I harvested a few cauliflowers and heads of broccoli at the weekend.
I think the strange white with purple splodges cauliflower is actually meant to be a purple one, but I am not sure – I can never remember what seeds I plant. My cauliflowers are always less than perfect because I forget about them – bad me – they still taste good though.
Some I froze but I decided to keep one cauliflower to eat this week. I am often lazy with cauliflower – I freeze it then just make cauliflower cheese with it. Yesterday I wanted to do something different. I thought about some kind of cauliflower and chickpea salad, but wasn’t in the mood. I thought about roast cauliflower but it all seemed too healthy and then I found a recipe for cauliflower pakora or bhaji.
Oh yeah, cauliflower fried in a spicy chickpea batter sounded a lot better than salad. And I could serve it with cacik which ticks the cucumber of the day box …. we have to eat at least one cucumber and ideally two a day at the moment.
Cauliflower Bhaji: 1 cauliflower, 150g chickpea flour, 2tsp ground cumin and also ground coriander, 1/2 tsp of ground turmeric and salt and a generous pinch of chilli.
Chop the cauliflower into small-ish florets. If you garden organically and the net or enviromesh you used to cover the cauliflower was a little small so the wretched cabbage white butterflies got in and laid their eggs, then check carefully for caterpillars – caterpillar bhaji is not so nice.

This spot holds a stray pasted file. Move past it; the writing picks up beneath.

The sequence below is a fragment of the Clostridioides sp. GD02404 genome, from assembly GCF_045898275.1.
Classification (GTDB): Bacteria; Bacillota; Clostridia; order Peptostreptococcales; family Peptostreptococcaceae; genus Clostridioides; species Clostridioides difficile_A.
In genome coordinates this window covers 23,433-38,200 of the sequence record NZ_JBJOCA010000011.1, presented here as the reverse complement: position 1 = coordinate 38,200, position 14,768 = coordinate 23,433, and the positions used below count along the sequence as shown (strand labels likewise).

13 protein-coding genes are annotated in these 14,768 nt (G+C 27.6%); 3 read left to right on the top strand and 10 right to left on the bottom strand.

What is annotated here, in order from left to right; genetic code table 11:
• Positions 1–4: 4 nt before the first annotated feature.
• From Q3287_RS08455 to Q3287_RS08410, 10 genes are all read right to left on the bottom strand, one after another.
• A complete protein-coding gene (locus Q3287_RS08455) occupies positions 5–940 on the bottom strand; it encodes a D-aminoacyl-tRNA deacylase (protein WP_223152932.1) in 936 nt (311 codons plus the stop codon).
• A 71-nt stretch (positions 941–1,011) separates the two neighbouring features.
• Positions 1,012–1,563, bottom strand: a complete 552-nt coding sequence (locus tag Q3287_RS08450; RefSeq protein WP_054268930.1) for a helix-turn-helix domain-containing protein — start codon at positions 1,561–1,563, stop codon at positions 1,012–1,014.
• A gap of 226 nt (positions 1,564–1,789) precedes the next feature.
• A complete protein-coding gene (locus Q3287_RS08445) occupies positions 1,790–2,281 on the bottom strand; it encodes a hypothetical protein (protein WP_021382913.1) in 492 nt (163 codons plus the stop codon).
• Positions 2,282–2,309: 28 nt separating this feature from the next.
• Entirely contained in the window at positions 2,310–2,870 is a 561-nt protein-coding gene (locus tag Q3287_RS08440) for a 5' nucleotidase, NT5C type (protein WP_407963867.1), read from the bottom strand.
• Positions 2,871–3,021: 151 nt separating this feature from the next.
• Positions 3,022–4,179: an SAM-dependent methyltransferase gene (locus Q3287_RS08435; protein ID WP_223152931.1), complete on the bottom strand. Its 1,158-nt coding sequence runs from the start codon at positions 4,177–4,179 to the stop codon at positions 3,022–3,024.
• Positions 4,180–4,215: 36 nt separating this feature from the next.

To make the batter, put 150g or so of chickpea flour in a large bowl. Add the spices and 175-200ml of water and whisk well. You might need more water – it should have the consistency of double cream.
To be honest you can just mess about with the flour and water measurements. if you like more batter on your bhaji then increase the amounts.
Put the florets in the batter and stir to ensure they are well covered.
Heat some vegetable oil in a pan or wok – it should be about 1cm deep. When very hot, fry the cauliflower in batches – don’t put too many in at one time. When golden brown remove from the oil and drain on kitchen paper.
Serve with cacik and flatbread.
Of course it would be nice with a daal as well, but really, it was Monday night, making the bhaji, cacik and pita was more than enough work.
Cacik is just chopped up cucumber, thick yoghurt, a splash of olive oil and vinegar + some salt mixed together. You can add finely chopped mint or garlic as well. Does it sound a lot like tzatziki? It is the same – same dish, same part of the world, same word, but one spelling is Turkish and one is Greek. I use the Turkish spelling because I speak Turkish not Greek.
N.B. yes they are purple beans – disappointingly they turn green when cooked, although they do still taste rather fabulous.